These instrumental differences aside, this MOC release does overlap the BFI edition in some regards, while also importantly outshining it in others. Both editions come with two extra films by Vertoz, the first being an hour long early-sound dirge (no really, an actual dirge) called The Three Songs of Lenin, as well as an edition of formalist silent newsreel programme Kino Pravda #21. What is new on the MOC release is two feature length Vertov titles, one early talkie called Enthusiasms: Symphony of the Donbass, and a silent documentary essay of sorts called Kino Eye/The Life Unexpected. Neither are outstanding, but they do provide interesting bookends to the work Man with a Movie Camera itself, showing the work the director did before and after his master work. Donbass in particular, with its use of sound is interesting, not as effective and pure as the main title of this release, but an interesting expansion of the theories Vertov espoused.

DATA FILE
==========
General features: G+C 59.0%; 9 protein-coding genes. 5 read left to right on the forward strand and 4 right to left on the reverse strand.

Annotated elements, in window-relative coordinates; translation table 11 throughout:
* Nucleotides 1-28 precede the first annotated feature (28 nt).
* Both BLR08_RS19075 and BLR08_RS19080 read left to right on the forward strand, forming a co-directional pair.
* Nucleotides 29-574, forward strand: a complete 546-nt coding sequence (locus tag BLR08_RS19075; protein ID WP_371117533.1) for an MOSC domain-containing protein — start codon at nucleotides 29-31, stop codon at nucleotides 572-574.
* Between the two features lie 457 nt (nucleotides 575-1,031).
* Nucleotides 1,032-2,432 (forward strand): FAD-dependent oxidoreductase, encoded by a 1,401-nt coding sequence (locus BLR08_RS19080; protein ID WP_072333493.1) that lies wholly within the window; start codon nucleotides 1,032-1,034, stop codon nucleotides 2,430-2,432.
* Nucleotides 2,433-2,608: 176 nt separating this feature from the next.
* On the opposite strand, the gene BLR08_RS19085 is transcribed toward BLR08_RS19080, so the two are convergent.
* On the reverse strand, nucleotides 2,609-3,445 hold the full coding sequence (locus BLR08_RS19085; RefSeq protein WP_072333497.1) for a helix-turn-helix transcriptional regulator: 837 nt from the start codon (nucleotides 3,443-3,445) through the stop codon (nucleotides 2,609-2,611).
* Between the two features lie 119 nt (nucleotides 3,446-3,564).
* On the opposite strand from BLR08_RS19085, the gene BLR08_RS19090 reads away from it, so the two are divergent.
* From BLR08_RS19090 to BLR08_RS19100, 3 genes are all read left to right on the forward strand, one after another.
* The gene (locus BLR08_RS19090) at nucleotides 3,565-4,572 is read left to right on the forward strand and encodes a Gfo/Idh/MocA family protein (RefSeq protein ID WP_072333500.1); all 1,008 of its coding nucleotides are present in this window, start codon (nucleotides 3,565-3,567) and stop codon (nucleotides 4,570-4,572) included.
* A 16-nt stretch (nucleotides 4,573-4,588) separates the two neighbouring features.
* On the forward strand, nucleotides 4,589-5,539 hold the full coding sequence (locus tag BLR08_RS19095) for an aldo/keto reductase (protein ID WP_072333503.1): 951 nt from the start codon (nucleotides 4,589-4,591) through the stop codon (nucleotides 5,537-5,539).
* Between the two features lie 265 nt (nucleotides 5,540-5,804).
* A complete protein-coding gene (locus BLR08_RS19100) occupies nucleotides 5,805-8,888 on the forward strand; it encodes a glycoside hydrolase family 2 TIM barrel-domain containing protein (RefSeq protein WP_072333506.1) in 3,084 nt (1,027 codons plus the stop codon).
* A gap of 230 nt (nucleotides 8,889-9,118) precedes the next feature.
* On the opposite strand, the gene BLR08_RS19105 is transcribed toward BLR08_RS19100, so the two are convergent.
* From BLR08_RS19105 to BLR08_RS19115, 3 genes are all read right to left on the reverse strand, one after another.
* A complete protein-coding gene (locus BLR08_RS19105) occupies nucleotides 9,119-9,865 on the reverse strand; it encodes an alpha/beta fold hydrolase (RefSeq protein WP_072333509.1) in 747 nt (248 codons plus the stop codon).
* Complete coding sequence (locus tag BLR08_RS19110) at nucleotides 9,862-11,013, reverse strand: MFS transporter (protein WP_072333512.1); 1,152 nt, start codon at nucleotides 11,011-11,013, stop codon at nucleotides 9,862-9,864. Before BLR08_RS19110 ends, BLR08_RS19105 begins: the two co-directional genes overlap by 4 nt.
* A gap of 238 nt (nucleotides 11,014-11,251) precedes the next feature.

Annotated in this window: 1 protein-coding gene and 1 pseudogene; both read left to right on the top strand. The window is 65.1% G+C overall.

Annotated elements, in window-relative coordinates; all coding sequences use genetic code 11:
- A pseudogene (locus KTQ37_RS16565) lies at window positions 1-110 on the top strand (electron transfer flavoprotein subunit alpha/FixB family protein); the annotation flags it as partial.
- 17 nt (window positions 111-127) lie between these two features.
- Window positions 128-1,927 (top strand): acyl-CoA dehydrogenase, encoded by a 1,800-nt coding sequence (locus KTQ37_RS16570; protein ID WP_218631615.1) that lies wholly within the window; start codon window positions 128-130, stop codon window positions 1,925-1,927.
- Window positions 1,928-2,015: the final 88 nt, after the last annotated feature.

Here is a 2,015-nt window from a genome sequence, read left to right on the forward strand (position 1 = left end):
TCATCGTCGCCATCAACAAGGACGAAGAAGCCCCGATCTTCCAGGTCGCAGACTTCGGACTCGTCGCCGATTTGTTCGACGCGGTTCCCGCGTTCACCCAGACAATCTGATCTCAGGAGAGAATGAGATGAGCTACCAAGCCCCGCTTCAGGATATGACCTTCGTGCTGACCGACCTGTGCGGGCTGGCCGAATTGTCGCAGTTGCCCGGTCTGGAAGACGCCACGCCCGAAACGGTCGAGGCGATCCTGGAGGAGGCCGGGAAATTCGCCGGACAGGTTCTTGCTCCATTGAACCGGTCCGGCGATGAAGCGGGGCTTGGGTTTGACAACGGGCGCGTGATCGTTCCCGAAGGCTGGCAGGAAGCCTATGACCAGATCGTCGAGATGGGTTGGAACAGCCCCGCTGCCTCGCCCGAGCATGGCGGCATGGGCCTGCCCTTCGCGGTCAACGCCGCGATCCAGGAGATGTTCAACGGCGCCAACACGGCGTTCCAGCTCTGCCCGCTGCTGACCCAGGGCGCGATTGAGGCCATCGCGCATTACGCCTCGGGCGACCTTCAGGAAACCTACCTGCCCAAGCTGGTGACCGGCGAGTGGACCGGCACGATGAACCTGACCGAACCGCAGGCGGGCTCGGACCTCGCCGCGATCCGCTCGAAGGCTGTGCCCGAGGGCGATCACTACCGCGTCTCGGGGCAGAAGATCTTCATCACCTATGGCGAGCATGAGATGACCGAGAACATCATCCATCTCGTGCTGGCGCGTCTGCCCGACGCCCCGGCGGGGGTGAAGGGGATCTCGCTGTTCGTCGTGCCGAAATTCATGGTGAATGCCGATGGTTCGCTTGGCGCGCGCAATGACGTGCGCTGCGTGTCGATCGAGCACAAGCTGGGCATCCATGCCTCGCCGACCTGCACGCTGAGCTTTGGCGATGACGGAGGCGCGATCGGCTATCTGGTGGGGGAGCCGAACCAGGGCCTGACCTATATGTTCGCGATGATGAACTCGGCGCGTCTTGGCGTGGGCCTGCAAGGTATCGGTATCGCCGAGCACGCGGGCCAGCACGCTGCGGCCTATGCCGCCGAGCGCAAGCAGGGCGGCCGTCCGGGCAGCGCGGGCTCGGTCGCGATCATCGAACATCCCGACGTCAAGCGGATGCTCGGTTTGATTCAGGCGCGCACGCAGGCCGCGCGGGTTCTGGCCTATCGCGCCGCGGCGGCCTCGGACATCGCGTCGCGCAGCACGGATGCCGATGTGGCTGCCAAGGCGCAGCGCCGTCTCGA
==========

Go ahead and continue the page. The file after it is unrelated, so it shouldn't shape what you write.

To that point this release is also beautifully matched up with a 100 page booklet stuffed with excerpts and extracts from the diverse writings of polemic filmmaker and theoretician. While Man with a Movie Camera obviously stands alone, viewing it in isolation is almost to do Vertov a disservice considering how he so carefully pitched it as the moving embodiment of his theories of seeing the world unmediated, catching the life unawares, and the need to present cinema as truth. To be given a book of ‘required reading’ with your film viewing might feel a touch collegiate, but again this new release from MOC other extras which can give viewers a new in-road into understanding the film. The first is a commentary track by Australian critic and scholar Adrian Martin, who lucidly and cogently offers a lecture of sorts on the filmmaker and the film. Not concerned with closer readings of the visuals on screen, Martin digs into the theories and delayed influence Vertov had on successive generations of key filmmakers, well above and beyond documentary film per se. Alongside this we also get a 45 minute filmed chat with British scholar Ian Christie, where he tackles the challenges of working backwards through Vertov’s work when the universal starting point seems to be Man with a Movie Camera. The director needs to be understood beyond the impact of this one canonical film, and Christies reflections give the viewer a handle to help grasp Vertov’s sound work.